Saving the ‘Furbabies’: Raising Money to License the Pets in the Palco Marsh Homeless Encampment
According to Eureka Police Department spokesperson Brittany Powell said the EPD does not want to take any animals to the Humboldt County Animal Shelter, “That is why we have contacted various groups asking for them to offer solutions or temporary shelter. Ultimately, we will only take animals from someone who is under arrest.”
Nonetheless, the worry about losing their pets “freaked people out,” said homeless activist Debra Carey. “[The homeless] thought people were after their furbabies.”
Jaymeey Hatfield, an animal and human rights activist with the Other Side of the Fence nonprofit, worries that this policy will overload the local animal shelter and cause animals already in the shelter to be euthanized to make room for the influx of homeless pets. Her organization has mobilized to stop this. They are raising funds to provide shots and licensing fees for the approximately 70 dogs in the homeless encampment. Already many animals have received rabies shots and some have been licensed.
“We stepped in because we feel the dogs are now being used as a war tactic by the EPD,” explained Hatfield. She believes the City wants to use fear of losing their pets to force the homeless to leave the area. “The animals do not need to be brought into their war.”
The fundraising page states, “If the City wants to wage war against the homeless, can we please leave the innocent lives of the dogs out of it? This is clearly class discrimination. The police are not threatening people who are not experiencing homelessness and no one is going door to door threatening euthanasia of pets.”But, legally, homeless activist Debra Carey acknowledges, the City is within its rights to demand the animals be licensed and have a rabies shot. ” Legally no dogs can be without their shots,” she explained. “We are on a hot trail to get those dogs shots, licensed and legal,” she said. “We are going to try and do them all.”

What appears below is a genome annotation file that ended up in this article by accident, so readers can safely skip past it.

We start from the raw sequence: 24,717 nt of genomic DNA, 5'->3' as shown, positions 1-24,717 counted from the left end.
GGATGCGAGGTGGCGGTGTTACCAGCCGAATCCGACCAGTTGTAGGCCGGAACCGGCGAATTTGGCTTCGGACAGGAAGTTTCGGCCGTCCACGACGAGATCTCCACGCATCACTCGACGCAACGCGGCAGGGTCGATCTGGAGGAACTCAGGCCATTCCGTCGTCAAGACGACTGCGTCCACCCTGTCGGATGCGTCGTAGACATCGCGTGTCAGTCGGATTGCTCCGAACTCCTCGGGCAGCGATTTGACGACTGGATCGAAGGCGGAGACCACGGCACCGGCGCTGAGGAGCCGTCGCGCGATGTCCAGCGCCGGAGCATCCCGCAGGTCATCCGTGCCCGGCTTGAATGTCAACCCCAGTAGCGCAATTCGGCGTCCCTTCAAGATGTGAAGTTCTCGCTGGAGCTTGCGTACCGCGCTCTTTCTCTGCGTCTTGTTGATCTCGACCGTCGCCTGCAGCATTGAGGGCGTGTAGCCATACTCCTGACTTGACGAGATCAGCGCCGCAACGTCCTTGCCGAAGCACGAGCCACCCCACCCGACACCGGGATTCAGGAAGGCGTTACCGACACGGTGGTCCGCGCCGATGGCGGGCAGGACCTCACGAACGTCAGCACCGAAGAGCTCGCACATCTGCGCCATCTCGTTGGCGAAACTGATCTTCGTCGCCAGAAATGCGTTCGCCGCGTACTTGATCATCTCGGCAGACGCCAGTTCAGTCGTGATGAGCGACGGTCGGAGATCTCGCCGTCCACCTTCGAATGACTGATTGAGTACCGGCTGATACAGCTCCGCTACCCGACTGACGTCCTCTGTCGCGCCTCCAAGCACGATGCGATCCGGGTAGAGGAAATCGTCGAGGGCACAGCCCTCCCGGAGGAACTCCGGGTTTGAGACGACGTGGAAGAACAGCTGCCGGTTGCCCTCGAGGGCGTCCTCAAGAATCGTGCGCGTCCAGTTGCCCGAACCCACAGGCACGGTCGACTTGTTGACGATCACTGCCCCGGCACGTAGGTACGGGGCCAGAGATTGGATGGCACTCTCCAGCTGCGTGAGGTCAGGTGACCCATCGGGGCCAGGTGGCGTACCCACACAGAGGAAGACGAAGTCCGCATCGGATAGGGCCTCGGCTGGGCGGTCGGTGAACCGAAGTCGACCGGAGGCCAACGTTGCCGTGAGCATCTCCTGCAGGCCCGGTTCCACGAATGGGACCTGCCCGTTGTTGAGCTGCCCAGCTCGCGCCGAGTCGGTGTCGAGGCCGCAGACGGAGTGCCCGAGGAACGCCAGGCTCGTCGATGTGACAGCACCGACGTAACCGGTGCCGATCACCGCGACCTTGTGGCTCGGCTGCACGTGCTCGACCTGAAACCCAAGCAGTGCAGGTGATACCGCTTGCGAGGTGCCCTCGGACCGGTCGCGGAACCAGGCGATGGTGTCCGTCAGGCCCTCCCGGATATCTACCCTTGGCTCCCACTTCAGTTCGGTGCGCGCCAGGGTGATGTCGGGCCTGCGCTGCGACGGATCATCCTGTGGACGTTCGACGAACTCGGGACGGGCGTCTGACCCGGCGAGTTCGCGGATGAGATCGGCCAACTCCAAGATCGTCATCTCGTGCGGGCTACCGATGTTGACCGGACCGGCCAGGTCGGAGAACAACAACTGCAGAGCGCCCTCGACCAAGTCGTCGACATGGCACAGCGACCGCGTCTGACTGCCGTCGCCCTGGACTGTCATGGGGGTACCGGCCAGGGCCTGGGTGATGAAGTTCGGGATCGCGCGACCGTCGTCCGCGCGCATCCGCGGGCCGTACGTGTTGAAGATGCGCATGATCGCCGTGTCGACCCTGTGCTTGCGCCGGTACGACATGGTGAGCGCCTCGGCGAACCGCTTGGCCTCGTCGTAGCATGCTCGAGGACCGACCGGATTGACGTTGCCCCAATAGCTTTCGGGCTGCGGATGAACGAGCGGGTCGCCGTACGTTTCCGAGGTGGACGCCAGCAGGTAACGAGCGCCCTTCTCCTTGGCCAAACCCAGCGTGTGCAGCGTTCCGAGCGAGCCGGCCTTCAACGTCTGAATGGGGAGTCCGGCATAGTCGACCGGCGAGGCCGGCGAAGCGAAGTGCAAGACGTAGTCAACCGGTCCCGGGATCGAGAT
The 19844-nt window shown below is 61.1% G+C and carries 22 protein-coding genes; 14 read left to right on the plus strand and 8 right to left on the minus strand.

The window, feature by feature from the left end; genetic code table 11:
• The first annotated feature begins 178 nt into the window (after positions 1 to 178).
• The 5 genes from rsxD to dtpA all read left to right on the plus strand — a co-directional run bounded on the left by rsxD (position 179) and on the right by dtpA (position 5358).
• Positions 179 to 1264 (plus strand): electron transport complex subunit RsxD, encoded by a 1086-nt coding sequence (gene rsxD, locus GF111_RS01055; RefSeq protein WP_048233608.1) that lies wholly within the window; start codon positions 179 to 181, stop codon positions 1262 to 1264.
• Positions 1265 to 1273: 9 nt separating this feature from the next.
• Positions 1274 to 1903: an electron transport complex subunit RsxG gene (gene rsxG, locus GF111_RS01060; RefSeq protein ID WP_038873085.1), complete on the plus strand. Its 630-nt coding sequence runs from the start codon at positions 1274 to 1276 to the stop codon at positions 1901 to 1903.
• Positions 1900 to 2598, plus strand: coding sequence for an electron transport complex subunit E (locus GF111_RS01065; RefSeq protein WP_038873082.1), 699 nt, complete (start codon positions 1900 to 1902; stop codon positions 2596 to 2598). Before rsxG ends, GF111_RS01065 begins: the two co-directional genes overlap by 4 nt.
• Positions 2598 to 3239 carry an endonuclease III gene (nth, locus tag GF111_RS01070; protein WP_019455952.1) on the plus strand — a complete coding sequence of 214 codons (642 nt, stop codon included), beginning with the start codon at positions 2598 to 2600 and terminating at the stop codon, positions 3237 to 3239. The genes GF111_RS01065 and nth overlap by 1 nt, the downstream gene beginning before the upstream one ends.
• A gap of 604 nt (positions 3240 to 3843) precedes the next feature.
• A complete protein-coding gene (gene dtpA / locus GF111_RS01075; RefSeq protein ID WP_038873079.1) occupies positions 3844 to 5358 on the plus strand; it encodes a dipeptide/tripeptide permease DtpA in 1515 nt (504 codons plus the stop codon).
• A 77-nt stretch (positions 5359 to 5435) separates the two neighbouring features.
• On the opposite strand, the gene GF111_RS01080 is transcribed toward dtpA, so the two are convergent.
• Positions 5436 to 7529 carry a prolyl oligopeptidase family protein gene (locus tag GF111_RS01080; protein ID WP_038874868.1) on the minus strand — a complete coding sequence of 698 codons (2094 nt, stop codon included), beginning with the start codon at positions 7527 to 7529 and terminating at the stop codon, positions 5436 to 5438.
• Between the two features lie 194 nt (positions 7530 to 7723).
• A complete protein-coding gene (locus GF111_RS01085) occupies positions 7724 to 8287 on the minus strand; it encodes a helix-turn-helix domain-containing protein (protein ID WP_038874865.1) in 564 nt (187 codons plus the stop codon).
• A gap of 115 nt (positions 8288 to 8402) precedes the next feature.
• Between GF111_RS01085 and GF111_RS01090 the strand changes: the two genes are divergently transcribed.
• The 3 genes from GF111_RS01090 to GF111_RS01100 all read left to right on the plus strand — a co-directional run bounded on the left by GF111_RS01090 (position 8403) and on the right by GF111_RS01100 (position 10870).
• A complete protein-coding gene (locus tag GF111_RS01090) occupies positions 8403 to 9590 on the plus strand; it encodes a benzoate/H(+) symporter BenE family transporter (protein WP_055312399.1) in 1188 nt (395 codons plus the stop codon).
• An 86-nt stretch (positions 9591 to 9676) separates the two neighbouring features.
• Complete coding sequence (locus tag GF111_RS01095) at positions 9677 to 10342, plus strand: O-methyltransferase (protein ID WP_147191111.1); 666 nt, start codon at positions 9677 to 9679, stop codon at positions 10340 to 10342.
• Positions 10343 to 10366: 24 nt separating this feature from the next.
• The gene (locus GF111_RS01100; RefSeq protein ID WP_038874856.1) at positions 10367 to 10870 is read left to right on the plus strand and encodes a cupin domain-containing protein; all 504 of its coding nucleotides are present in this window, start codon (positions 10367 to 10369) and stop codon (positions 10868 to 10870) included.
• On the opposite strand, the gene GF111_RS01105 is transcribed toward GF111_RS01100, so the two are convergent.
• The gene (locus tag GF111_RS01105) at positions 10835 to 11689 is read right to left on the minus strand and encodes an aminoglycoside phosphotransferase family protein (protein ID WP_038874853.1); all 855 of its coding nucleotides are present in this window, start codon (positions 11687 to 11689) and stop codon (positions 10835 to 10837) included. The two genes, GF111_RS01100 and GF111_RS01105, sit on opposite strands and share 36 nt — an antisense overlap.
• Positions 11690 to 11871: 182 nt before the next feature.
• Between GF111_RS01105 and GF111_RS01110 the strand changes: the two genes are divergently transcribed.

When asked about the possibility of some of the animals being adopted, Carey said, “If people want to adopt [their pets] out that’s fine but I want it to be their decision.” She doesn’t believe many of the homeless will want to give up their animals. “People were saying, ‘This is all I have,'” Carey explained. “We have disabled people that use their pets for many reasons.”
Hatfield agrees, “I work with the homeless a lot. I know the animals are their whole life….They are the protectors. If you are sleeping outside and [your dog] barks that few seconds warning can be lifesaving.”
After the licensing and shots have been taken care of, the Other Side of the Fence plans to keep records to help the animal owners always have access to proof of their dog’s legal status. “We’re keeping a file on each animal,” Carey said. “Jaymeey is shrinking and laminating [the records] for [the homeless] to keep it in their wallet. [Law enforcement] can call and we can say, ‘Yep, we have the file.'”
“Those animals are private property to their owners,” said Carey. “If they have their shots and license they can’t be removed from the owners.”
Hatfield said her organization is working closely with homeless pet owners. “I really want to empower people and have them do as much of the process as possible but I am prepared to stand beside them through the whole process,” she explained.
Donations to help the effort can be made at Save the Palco Marsh.